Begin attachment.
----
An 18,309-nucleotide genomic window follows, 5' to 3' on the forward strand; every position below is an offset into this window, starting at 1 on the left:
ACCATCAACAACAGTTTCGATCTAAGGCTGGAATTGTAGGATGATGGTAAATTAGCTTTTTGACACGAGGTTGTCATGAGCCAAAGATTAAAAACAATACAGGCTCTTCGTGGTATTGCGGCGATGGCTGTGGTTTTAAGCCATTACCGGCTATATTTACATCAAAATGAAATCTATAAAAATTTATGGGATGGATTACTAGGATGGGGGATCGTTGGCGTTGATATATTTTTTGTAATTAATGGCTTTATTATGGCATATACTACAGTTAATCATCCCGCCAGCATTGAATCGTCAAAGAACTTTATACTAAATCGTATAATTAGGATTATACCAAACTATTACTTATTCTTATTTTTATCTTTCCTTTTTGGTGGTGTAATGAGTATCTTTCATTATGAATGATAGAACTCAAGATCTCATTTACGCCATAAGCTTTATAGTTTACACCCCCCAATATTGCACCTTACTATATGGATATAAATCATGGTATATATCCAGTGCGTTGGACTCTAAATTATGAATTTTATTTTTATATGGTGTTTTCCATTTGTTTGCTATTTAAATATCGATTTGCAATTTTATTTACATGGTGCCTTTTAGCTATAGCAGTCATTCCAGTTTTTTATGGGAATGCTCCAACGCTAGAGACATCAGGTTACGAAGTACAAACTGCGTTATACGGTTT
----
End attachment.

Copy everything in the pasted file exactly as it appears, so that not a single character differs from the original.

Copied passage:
An 18,309-nucleotide genomic window follows, 5' to 3' on the forward strand; every position below is an offset into this window, starting at 1 on the left:
ACCATCAACAACAGTTTCGATCTAAGGCTGGAATTGTAGGATGATGGTAAATTAGCTTTTTGACACGAGGTTGTCATGAGCCAAAGATTAAAAACAATACAGGCTCTTCGTGGTATTGCGGCGATGGCTGTGGTTTTAAGCCATTACCGGCTATATTTACATCAAAATGAAATCTATAAAAATTTATGGGATGGATTACTAGGATGGGGGATCGTTGGCGTTGATATATTTTTTGTAATTAATGGCTTTATTATGGCATATACTACAGTTAATCATCCCGCCAGCATTGAATCGTCAAAGAACTTTATACTAAATCGTATAATTAGGATTATACCAAACTATTACTTATTCTTATTTTTATCTTTCCTTTTTGGTGGTGTAATGAGTATCTTTCATTATGAATGATAGAACTCAAGATCTCATTTACGCCATAAGCTTTATAGTTTACACCCCCCAATATTGCACCTTACTATATGGATATAAATCATGGTATATATCCAGTGCGTTGGACTCTAAATTATGAATTTTATTTTTATATGGTGTTTTCCATTTGTTTGCTATTTAAATATCGATTTGCAATTTTATTTACATGGTGCCTTTTAGCTATAGCAGTCATTCCAGTTTTTTATGGGAATGCTCCAACGCTAGAGACATCAGGTTACGAAGTACAAACTGCGTTATACGGTTT